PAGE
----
THE NEED FOR A POSITIVE CONCEPT My intentions in this commentary are more than to make a narrowly conceptual, critical point. The suggestion that positive conceptions of liberty can all be reduced to negative notions threatens to seriously misunderstand efforts to include idealized models of agency in our broadest understandings

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of social freedom. Seeing freedom as more than a set of opportunities created by removing constraints from the path of thought and actioneven constraints defined in a robust and nuanced manneris to set out a view of human agency as a set of powers and abilities, ones regarding the development and expression of authentic and effective self-government. Certain political institutions and policies may well remove or minimize constraints faced by an agent but do nothing to establish or protect those powers. The injustice that many claim this involves fails to get a foothold in a conceptual terrain that disallows (or misunderstands) the core concepts of that injustice. Although positive freedom has garnered renewed attention lately from writers such as Skinner, Taylor, and Pettit, it is the concept of autonomy that has more prominently played the role recently of representing this more robust ideal of human agency. Autonomy is defined in various ways,9 but most conceptions stress the capacity for critical self-reflection in the development of value systems and plans of action. Such capacities do not merely emerge naturally, but must be developed through various processes involving educational, social, and personal resources. To see freedom as nothing more than the removal of certain interferences blinds us to the need for such resources, as well as their precise character, and so blinds us to the demands of just institutions. Therefore, including central reference to positive freedom (or autonomy) is far from using too many concepts, rather it is a crucial component of the articulation of principles of justice and the resistance to certain forms of oppression. And while a defense of this last claim must be mounted elsewhereall I have attempted here is to clear conceptual space for itit is, I think, a claim worth debating fully on its merits.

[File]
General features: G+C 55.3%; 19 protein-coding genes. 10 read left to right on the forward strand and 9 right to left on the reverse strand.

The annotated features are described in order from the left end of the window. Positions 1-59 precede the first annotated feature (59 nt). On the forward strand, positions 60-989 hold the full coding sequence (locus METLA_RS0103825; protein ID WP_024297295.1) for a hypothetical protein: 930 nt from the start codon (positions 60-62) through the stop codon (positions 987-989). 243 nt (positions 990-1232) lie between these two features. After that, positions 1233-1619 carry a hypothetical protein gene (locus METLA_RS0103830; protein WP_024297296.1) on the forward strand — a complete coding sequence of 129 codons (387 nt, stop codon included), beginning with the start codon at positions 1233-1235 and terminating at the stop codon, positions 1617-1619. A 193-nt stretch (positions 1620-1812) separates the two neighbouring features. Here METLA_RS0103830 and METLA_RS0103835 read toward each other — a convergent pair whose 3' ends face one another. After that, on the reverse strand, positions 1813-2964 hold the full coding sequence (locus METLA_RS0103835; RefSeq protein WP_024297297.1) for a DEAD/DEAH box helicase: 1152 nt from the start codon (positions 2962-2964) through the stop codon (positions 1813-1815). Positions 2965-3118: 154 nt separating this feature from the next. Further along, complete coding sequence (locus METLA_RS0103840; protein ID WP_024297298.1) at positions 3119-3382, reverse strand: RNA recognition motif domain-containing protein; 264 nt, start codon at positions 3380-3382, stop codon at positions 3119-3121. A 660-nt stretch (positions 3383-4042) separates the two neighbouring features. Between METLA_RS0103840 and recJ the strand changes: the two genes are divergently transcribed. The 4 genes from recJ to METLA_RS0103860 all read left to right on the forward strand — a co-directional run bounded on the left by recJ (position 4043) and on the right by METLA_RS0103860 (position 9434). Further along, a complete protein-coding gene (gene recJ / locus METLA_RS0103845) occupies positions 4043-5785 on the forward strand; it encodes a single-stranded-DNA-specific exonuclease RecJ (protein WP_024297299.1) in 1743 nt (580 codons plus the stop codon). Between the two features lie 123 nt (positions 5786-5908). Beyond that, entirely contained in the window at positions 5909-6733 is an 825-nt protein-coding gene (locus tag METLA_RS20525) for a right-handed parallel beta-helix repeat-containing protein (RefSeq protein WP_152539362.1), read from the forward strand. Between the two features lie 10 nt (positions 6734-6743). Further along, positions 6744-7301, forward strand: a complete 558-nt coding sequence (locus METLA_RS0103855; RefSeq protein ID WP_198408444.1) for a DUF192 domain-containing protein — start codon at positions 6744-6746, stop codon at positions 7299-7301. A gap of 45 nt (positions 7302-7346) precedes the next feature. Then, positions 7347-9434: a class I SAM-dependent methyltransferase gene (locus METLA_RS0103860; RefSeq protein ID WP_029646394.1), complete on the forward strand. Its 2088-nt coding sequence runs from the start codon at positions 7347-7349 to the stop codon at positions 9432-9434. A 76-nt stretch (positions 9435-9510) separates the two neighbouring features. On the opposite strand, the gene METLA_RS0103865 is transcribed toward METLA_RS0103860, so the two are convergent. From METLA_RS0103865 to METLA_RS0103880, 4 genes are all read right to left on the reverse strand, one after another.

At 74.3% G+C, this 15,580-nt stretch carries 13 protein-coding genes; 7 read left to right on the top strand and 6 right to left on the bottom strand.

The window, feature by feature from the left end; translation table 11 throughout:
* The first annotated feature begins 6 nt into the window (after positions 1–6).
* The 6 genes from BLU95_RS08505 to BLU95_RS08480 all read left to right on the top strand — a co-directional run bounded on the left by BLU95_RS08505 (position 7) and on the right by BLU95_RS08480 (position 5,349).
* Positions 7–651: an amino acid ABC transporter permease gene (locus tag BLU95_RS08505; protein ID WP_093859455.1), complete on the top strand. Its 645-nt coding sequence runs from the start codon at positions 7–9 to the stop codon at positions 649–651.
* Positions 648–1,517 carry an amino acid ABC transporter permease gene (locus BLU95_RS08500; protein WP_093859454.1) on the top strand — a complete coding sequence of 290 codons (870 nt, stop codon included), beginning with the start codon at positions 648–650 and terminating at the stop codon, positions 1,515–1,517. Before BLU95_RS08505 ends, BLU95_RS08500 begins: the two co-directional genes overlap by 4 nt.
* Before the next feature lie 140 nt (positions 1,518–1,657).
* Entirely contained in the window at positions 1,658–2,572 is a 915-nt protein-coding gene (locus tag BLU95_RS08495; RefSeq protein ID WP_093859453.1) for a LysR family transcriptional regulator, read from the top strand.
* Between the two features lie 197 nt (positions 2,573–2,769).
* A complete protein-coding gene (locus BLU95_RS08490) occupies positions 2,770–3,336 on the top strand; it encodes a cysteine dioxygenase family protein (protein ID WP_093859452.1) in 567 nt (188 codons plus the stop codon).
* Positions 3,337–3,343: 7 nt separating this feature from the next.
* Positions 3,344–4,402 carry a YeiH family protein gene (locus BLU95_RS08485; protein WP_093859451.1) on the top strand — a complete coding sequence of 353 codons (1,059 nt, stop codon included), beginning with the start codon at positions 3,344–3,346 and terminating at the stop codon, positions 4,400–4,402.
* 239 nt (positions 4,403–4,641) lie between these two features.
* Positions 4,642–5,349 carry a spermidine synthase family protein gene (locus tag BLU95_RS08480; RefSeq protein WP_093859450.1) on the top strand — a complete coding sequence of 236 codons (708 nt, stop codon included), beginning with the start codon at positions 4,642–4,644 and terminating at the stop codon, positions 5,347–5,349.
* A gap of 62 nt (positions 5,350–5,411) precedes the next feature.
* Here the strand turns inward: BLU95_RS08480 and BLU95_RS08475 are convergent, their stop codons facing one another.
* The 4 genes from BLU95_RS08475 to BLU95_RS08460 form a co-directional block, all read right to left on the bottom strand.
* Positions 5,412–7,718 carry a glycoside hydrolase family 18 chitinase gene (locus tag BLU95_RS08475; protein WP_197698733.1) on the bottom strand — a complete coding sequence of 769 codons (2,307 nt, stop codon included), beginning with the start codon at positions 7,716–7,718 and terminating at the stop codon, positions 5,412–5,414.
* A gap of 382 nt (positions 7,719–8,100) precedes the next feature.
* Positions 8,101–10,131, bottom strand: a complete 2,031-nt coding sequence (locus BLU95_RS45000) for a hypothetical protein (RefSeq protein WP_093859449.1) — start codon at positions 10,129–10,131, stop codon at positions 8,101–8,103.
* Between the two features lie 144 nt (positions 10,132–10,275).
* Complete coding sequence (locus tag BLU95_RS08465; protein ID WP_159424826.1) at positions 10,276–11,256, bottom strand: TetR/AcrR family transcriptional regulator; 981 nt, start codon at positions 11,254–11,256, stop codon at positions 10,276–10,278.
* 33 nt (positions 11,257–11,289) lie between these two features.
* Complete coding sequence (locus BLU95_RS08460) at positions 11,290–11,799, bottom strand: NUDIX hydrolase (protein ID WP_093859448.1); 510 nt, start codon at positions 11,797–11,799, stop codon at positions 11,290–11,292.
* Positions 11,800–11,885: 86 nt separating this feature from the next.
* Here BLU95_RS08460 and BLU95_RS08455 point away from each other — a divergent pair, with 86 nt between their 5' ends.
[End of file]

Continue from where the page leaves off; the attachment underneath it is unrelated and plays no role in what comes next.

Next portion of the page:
NOTES
1. Isaiah Berlin, Two Concepts of Liberty, in Four Essays on Liberty (Oxford: Oxford University Press, 1969), 118-72; for discussion, see, for example, the essays in David Miller, ed., Liberty (Oxford: Oxford University Press, 1993); for my own attempt to explicate the concept, see John Christman, The Myth of Property (New York: Oxford University Press, 1994), chap. 4. 2. For general discussion, see, e.g., Richard Flathman, The Philosophy and Politics of Freedom (Chicago: University of Chicago Press, 1987); and George Brenkert, Political Freedom (London: Routledge and Kegan Paul, 1991), chap. 1. 3. Eric Nelson, Liberty: One Concept Too Many? Political Theory 33 (2005): 58-78. 4. For an example of this sort of view, see Lawrence Croker, Positive Liberty (The Hague, the Netherlands: Martinus Nijhoff, 1980); see also Andrew Levine, Arguing for Socialism (London: Verso, 1988). 5. Gerald MacCallum, Negative and Positive Freedom, Philosophical Review 76 (1967): 3112-34.

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6. Thomas Hill, The Kantian Conception of Autonomy, in The Inner Citadel: Essays on Individual Autonomy, ed. John Christman (New York: Oxford University Press, 1989), 91-105, at 99. 7. Philip Pettit, Republicanism: A Theory of Freedom and Government (New York: Oxford University Press, 1997). 8. John Christman, Review of Republicanism, Ethics 109, no. 2 (1998): 202-6, reprinted in The Good Society 9, no. 3 (2000): 47-49. 9. For an overview, see my entry on Autonomy in Moral and Political Theory, in Stanford Encyclopedia of Philosophy, http://plato.stanford.edu/contents.html; and Sarah Busss entry, Personal Autonomy, in the same volume.

John Christman is an associate professor of philosophy and political science at Pennsylvania State University and is the author of The Myth of Property: Toward an Egalitarian Theory of Ownership (Oxford University Press) and Social and Political Philosophy: A Contemporary Introduction (Routledge) and the coeditor (with Joel Anderson) of Autonomy and the Challenges to Liberalism: New Essays (Cambridge University Press, forthcoming).